The Occupation Of Iraq

Author: Ali A. Allawi
Publisher: Yale University Press
ISBN: 9780300135374
Size: 79.91 MB
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Involved for over thirty years in the politics of Iraq, Ali A. Allawi was a long-time opposition leader against the Baathist regime. In the post-Saddam years he has held important government positions and participated in crucial national decisions and events. In this book, the former Minister of Defense and Finance draws on his unique personal experience, extensive relationships with members of the main political groups and parties in Iraq, and deep understanding of the history and society of his country to answer the baffling questions that persist about its current crises. What really led the United States to invade Iraq, and why have events failed to unfold as planned? The Occupation of Iraq examines what the United States did and didn't know at the time of the invasion, the reasons for the confused and contradictory policies that were enacted, and the emergence of the Iraqi political class during the difficult transition process. The book tracks the growth of the insurgency and illuminates the complex relationships among Sunnis, Shias, and Kurds. Bringing the discussion forward to the reconfiguration of political forces in 2006, Allawi provides in these pages the clearest view to date of the modern history of Iraq and the invasion that changed its course in unpredicted ways.

The Occupation Of Iraq

Author: Ali A. Allawi
Publisher:
ISBN: 9780300136142
Size: 10.13 MB
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Iraq's former Minister of Defense and Finance draws on his personal experience, extensive relationships with Iraqi political groups, and understanding of the history and society of his country to provide the clearest view of the U.S. invasion and how it changed Iraq in unforeseen ways.

The Occupation Of Iraq

Author: Ali A. Allawi
Publisher:
ISBN: 9780300110159
Size: 27.75 MB
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The former Iraqi Defense Minister examines what the United States did and didn't know at the time of the invasion, the reasons for the confused and contradictory polices, and the emergence of the Iraqi political class during the transition process.

Losing Iraq

Author: David L. Phillips
Publisher: Basic Books
ISBN: 9780786736201
Size: 65.63 MB
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Things didn't go wrong in postwar Iraq because the United States lacked a plan. Things went wrong because the United States was blinded by ideology and ignored planning that was already underway. Losing Iraq tells the story of the tragedy of Iraq, from the first discreet meetings to plan the political transition through the debacle the United States finally created. Losing Iraq is a stunning and revealing look at our recent past--with a candid take on how we can prevent this sort of tragedy from happening again.

The Crisis Of Islamic Civilization

Author: Ali A. Allawi
Publisher: Yale University Press
ISBN: 0300158858
Size: 67.74 MB
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Islam as a religion is central to the lives of over a billion people, but its outer expression as a distinctive civilization has been undergoing a monumental crisis. Buffeted by powerful adverse currents, Islamic civilization today is a shadow of its former self. The most disturbing and possibly fatal of these currents--the imperial expansion of the West into Muslim lands and the blast of modernity that accompanied it--are now compounded by a third giant wave, globalization. These forces have increasingly tested Islam and Islamic civilization for validity, adaptability, and the ability to hold on to the loyalty of Muslims, says Ali A. Allawi in his provocative new book. While the faith has proved resilient in the face of these challenges, other aspects of Islamic civilization have atrophied or died, Allawi contends, and Islamic civilization is now undergoing its last crisis. The book explores how Islamic civilization began to unravel under colonial rule, as its institutions, laws, and economies were often replaced by inadequate modern equivalents. Allawi also examines the backlash expressed through the increasing religiosity of Muslim societies and the spectacular rise of political Islam and its terrorist offshoots. Assessing the status of each of the building blocks of Islamic civilization, the author concludes that Islamic civilization cannot survive without the vital spirituality that underpinned it in the past. He identifies a key set of principles for moving forward, principles that will surprise some and anger others, yet clearly must be considered.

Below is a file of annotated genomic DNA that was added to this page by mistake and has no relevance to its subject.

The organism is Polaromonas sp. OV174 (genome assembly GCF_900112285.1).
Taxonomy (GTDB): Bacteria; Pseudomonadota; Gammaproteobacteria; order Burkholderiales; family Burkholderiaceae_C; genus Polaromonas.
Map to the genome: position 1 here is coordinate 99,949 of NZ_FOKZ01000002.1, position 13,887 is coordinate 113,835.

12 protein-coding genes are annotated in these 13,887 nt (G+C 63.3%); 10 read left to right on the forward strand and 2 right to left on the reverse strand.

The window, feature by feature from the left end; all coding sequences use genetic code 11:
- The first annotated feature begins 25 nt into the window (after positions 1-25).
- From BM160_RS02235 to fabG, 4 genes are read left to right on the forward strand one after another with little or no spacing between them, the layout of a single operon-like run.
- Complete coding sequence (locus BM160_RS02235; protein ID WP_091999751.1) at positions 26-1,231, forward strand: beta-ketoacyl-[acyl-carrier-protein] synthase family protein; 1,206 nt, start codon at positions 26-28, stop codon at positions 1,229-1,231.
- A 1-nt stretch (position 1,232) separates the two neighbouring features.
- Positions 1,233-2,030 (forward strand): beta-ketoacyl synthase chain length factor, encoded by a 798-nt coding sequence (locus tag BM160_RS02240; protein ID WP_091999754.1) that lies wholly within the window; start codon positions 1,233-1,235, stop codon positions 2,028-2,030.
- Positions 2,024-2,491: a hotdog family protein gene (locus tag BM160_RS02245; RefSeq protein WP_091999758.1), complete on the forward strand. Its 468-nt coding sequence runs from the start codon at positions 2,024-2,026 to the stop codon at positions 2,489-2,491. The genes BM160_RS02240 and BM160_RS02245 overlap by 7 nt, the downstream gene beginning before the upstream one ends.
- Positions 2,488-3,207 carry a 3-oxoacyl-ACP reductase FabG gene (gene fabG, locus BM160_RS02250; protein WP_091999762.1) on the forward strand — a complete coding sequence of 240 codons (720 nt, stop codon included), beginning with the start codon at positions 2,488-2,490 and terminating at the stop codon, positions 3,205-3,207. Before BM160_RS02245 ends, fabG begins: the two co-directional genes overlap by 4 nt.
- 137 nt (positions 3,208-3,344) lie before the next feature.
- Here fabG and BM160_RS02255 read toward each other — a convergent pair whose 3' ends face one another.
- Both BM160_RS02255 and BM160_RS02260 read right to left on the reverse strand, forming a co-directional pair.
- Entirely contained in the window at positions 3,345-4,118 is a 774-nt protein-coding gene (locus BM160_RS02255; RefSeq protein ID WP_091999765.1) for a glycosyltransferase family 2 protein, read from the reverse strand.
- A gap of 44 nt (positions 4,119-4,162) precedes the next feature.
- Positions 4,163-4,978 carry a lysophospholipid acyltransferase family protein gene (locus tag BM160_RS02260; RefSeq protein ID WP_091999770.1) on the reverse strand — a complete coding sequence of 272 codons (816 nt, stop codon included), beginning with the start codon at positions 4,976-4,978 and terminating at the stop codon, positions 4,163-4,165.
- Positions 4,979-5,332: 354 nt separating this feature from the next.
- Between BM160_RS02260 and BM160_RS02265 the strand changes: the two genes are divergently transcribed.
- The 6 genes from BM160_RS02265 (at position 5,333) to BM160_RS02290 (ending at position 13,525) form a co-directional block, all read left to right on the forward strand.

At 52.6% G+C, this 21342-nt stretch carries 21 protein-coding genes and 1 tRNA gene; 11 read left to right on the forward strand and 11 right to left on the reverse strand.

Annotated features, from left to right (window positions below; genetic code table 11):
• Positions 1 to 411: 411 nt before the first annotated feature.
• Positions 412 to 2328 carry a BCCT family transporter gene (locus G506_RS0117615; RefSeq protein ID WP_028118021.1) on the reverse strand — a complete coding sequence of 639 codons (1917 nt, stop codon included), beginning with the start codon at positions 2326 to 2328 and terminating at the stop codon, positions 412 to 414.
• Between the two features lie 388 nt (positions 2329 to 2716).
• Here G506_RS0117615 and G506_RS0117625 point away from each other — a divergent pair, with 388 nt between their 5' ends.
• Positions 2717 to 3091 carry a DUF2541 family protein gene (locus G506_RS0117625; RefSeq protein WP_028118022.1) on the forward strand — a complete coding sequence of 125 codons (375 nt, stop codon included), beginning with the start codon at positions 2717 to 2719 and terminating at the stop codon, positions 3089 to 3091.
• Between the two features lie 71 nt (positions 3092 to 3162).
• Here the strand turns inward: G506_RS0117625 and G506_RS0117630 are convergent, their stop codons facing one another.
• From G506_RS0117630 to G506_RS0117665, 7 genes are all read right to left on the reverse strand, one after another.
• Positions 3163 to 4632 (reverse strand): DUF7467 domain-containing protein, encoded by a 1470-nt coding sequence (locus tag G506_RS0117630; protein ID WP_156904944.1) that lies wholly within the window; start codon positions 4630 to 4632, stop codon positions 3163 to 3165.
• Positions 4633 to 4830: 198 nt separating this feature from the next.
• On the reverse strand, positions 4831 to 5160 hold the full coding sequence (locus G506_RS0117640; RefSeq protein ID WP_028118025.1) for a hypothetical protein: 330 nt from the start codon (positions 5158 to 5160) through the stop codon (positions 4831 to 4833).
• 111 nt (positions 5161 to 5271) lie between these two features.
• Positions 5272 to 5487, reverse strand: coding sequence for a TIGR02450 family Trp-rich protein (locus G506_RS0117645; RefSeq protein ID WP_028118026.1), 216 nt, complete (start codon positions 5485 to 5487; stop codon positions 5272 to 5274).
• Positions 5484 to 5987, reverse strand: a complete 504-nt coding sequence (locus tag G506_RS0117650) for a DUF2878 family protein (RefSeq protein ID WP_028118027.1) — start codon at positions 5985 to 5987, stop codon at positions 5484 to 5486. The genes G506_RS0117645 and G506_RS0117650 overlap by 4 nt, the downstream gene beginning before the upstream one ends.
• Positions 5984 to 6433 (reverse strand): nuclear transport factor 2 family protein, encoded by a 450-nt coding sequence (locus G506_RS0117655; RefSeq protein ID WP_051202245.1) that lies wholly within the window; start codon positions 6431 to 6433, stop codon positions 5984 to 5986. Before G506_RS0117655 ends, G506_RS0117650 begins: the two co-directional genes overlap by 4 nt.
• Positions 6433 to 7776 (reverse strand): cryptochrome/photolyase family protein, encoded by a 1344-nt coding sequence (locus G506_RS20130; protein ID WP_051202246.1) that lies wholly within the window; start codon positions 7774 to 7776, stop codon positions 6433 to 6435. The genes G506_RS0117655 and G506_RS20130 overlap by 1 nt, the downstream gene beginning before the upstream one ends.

My Year In Iraq

Author: L. Paul Bremer
Publisher: Simon and Schuster
ISBN: 9780743289078
Size: 78.17 MB
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"BAGHDAD WAS BURNING." With these words, Ambassador L. Paul "Jerry" Bremer begins his gripping memoir of fourteen danger-filled months as America's proconsul in Iraq. My Year in Iraq is the only senior insider's perspective on the crucial period following the collapse of Saddam Hussein's regime. In vivid, dramatic detail, Bremer reveals the previously hidden struggles among Iraqi politicians and America's leaders, taking us from the ancient lanes in the holy city of Najaf to the White House Situation Room and the Pentagon E-Ring. His memoir carries the reader behind closed doors in Baghdad during hammer-and-tongs negotiations with emerging Iraqi leaders as they struggle to forge the democratic institutions vital to Iraq's future of hope. He describes his private meetings with President Bush and his admiration for the president's firm wartime leadership. And we witness heated sessions among members of America's National Security Council -- George Bush, Dick Cheney, Colin Powell, Donald Rumsfeld, and Condoleezza Rice -- as Bremer labors to realize the vision he and President Bush share of a free and democratic New Iraq. He admires the selfless and courageous work of thousands of American servicemen and -women and civilians in Iraq. The flames Bremer describes on arriving in Baghdad were from fires started by looters. One of his first acts was to request an additional 4,000 Military Police to help restore order in the streets. For most of the next year, as the insurgency spread, Bremer resisted efforts by generals and senior Defense Department civilians to reduce American troop strength prematurely, replacing our forces with ill-trained, poorly led Iraqi police and soldiers. And he lays to rest the myth that the Coalition disbanded Saddam's army, a force comprised of Shiite draftees who had deserted and refused to serve under their former Sunni officers. Bremer also describes his frustration with intelligence operations that concentrated on the search for weapons of mass destruction while the insurgency gathered strength. Bremer faced daunting problems working with Iraq's traumatized and divided population to find a path to a responsible and representative government. The Shia Arabs, the country's long-repressed majority, deeply distrusted the Sunni Arab minority who had held power for centuries and had controlled the detested Baath Party. Iraq's non-Arab Kurds teetered on the brink of secession when Bremer arrived. He had to find Sunnis willing to participate in the new political order. Some in the U.S. government pushed for what Bremer would come to call a cut-and-run policy that would have quickly delivered governance of Iraq to a handful of unrepresentative anti-Saddam exiles. Bremer vigorously resisted this ill-conceived course. He takes the reader inside marathon negotiations as he and his team shepherded Iraq's new leaders to write an interim constitution with guarantees for individual and minority rights unprecedented in the region. My Year in Iraq is required reading for all those interested in the real story of how America responded to its gravest recent overseas crisis.